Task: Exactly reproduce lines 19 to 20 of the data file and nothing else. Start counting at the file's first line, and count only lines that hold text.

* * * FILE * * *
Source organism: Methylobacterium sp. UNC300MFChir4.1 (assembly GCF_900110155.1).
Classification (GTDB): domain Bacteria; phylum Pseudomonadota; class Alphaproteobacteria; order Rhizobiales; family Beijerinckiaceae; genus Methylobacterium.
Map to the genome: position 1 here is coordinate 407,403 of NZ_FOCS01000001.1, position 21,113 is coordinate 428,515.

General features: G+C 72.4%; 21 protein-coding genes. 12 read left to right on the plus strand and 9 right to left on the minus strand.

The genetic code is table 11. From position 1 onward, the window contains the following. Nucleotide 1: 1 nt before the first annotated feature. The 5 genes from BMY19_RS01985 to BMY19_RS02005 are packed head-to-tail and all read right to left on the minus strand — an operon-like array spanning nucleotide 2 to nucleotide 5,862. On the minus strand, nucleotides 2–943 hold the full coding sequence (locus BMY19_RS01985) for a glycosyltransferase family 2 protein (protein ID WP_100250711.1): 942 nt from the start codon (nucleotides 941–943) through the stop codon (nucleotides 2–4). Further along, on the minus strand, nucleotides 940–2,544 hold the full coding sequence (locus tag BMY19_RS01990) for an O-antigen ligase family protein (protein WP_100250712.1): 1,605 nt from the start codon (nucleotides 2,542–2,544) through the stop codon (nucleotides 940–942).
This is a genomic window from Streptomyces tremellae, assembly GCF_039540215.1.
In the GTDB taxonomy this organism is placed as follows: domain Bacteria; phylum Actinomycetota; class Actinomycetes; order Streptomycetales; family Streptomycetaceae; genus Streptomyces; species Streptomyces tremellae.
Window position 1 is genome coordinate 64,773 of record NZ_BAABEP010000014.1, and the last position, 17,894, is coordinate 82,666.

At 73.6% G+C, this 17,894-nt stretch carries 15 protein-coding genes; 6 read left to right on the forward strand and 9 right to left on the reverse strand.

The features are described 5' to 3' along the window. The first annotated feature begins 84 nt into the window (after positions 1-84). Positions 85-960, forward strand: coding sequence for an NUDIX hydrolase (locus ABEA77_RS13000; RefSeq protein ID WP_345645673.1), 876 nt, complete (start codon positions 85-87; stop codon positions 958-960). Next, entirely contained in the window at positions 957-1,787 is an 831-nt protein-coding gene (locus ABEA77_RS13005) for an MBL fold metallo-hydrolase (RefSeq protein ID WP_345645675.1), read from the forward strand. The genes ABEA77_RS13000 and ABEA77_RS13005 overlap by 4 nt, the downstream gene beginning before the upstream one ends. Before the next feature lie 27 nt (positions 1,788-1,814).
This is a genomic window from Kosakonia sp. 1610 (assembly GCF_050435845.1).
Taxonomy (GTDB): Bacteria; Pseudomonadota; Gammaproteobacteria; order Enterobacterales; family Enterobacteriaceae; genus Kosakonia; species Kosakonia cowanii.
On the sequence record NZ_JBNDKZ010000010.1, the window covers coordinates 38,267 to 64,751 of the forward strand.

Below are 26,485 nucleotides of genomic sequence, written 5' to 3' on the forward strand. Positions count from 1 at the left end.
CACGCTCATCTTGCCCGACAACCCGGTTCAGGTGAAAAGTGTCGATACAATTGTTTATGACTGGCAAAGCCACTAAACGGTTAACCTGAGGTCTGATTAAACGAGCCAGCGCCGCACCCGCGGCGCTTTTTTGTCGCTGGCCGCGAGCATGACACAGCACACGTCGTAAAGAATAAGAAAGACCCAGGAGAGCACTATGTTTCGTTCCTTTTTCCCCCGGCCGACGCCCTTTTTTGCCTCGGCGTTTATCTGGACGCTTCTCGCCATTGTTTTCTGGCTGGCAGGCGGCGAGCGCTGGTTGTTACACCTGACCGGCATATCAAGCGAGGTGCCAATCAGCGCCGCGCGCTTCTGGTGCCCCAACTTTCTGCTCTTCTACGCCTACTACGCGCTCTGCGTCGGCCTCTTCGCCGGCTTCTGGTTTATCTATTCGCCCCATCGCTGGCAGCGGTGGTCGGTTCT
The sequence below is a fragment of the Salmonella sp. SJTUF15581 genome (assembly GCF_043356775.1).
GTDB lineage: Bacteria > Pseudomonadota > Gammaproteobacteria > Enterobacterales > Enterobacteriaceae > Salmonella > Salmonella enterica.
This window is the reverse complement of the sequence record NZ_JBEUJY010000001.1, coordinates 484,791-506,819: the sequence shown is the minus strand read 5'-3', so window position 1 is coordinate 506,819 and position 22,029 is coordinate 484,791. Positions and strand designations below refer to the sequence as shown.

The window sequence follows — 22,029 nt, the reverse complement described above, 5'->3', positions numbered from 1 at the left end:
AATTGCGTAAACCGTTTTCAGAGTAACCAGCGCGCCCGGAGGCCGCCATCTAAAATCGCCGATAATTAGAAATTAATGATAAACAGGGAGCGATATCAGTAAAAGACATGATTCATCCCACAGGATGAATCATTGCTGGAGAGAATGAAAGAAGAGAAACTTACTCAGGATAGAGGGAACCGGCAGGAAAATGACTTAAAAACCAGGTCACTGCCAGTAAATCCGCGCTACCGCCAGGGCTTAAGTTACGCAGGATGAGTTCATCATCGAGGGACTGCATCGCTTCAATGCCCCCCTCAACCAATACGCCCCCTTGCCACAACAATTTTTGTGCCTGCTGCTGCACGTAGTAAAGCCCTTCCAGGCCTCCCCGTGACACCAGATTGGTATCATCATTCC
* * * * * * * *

The window sequence follows — 22,029 nt, the reverse complement described above, 5'->3', positions numbered from 1 at the left end:
AATTGCGTAAACCGTTTTCAGAGTAACCAGCGCGCCCGGAGGCCGCCATCTAAAATCGCCGATAATTAGAAATTAATGATAAACAGGGAGCGATATCAGTAAAAGACATGATTCATCCCACAGGATGAATCATTGCTGGAGAGAATGAAAGAAGAGAAACTTACTCAGGATAGAGGGAACCGGCAGGAAAATGACTTAAAAACCAGGTCACTGCCAGTAAATCCGCGCTACCGCCAGGGCTTAAGTTACGCAGGATGAGTTCATCATCGAGGGACTGCATCGCTTCAATGCCCCCCTCAACCAATACGCCCCCTTGCCACAACAATTTTTGTGCCTGCTGCTGCACGTAGTAAAGCCCTTCCAGGCCTCCCCGTGACACCAGATTGGTATCATCATTCC